Matrikas (Matrika singular, Sanskrit: mātṝkā, "mother"), also called Matara (Sanskrit: mātaraḥ plural) and Matri (mātṛ, singular), is a group of Hindu goddesses who are always depicted together. Since they are usually depicted as a heptad, they are called Saptamatrika(s) (Sanskrit: saptamātṝkāh, "seven mothers"): Brahmani, Vaishnavi, Maheshvari, Indrani, Kaumari, Varahi, Chamunda and Narasimhi. However, they may sometimes be eight (Ashtamatrika(s): ashtamātṝkāh, "eight mothers"). Whereas in South India, Saptamatrika worship is prevalent, the Ashtamatrika are venerated in Nepal.
The Matrikas assume paramount significance in the goddess-oriented sect of Hinduism, Tantrism. In Shaktism, they are "described as assisting the great Shakta Devi (goddess) in her fight with demons." Some scholars consider them Shaiva goddesses. They are also connected with the worship of warrior god Skanda. In most early references, the Matrikas are described as having inauspicious qualities and often described as dangerous. They come to play a protective role in later mythology, although some of their inauspicious and wild characteristics still persist in these accounts. Thus, they represent the prodigiously fecund aspect of nature as well as its destructive force aspect.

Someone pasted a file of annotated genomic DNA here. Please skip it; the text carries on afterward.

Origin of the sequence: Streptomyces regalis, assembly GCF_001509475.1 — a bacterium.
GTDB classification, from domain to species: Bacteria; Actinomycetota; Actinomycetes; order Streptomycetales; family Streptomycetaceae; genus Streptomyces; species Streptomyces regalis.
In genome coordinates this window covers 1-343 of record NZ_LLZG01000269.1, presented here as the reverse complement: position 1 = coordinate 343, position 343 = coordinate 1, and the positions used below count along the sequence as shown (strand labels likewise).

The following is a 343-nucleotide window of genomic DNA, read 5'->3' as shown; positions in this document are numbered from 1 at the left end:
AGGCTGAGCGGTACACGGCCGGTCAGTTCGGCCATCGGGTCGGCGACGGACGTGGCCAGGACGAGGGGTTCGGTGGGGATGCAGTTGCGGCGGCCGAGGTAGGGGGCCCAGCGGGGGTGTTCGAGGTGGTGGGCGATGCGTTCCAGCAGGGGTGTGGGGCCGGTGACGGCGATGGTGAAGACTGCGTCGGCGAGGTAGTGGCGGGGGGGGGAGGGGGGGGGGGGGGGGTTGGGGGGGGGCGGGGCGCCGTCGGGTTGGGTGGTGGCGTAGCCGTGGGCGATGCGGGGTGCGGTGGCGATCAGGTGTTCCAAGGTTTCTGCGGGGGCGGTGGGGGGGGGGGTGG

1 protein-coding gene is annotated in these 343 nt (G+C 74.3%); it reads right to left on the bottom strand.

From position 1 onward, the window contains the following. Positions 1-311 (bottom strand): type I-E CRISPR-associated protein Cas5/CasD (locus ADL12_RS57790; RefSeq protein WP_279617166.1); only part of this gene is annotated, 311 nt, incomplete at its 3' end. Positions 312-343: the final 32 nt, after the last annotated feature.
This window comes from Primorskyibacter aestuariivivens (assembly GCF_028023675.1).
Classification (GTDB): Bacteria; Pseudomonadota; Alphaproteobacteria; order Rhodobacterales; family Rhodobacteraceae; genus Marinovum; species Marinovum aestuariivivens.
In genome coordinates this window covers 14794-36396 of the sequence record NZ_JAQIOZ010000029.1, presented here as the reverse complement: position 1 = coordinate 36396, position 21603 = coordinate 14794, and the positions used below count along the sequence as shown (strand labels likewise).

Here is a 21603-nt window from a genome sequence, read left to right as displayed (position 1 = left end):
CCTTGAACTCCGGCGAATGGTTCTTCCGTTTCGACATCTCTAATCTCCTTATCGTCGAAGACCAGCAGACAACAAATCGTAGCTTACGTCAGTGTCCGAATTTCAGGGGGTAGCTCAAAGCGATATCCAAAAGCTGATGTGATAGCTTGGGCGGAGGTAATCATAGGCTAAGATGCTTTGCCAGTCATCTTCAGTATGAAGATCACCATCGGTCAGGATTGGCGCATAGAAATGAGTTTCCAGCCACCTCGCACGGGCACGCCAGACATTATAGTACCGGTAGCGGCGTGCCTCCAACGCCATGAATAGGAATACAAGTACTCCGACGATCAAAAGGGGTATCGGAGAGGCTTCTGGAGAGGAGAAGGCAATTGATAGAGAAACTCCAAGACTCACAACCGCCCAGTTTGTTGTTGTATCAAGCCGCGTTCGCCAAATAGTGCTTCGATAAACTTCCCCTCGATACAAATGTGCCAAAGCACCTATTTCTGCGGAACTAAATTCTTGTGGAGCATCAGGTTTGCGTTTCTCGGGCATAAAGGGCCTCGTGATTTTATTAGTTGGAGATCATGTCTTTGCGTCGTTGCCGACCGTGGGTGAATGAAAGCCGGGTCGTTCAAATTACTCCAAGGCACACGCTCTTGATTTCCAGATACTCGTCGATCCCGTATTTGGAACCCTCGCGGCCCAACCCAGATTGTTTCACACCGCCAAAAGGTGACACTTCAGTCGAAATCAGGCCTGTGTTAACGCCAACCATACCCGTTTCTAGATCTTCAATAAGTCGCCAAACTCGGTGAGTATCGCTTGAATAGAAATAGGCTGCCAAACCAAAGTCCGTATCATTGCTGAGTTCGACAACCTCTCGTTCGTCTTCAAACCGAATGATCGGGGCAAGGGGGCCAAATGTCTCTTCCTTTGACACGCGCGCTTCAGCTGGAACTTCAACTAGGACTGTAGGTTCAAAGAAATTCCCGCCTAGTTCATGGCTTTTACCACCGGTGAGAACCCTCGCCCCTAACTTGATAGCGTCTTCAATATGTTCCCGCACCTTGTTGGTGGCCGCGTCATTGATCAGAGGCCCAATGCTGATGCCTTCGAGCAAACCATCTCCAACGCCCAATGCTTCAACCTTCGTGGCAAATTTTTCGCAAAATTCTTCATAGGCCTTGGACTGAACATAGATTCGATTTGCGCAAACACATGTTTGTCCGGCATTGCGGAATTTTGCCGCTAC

In the 6th century encyclopedia Brihat-Samhita, Varahamihira says that "Mothers are to be made with cognizance of (different major Hindu) gods corresponding to their names." They are associated with these gods as their spouses or their energies (Shaktis). Originally believed to be a personification of the seven stars of the star cluster the Pleiades, they became quite popular by the seventh century and a standard feature of goddess temples from the ninth century onwards.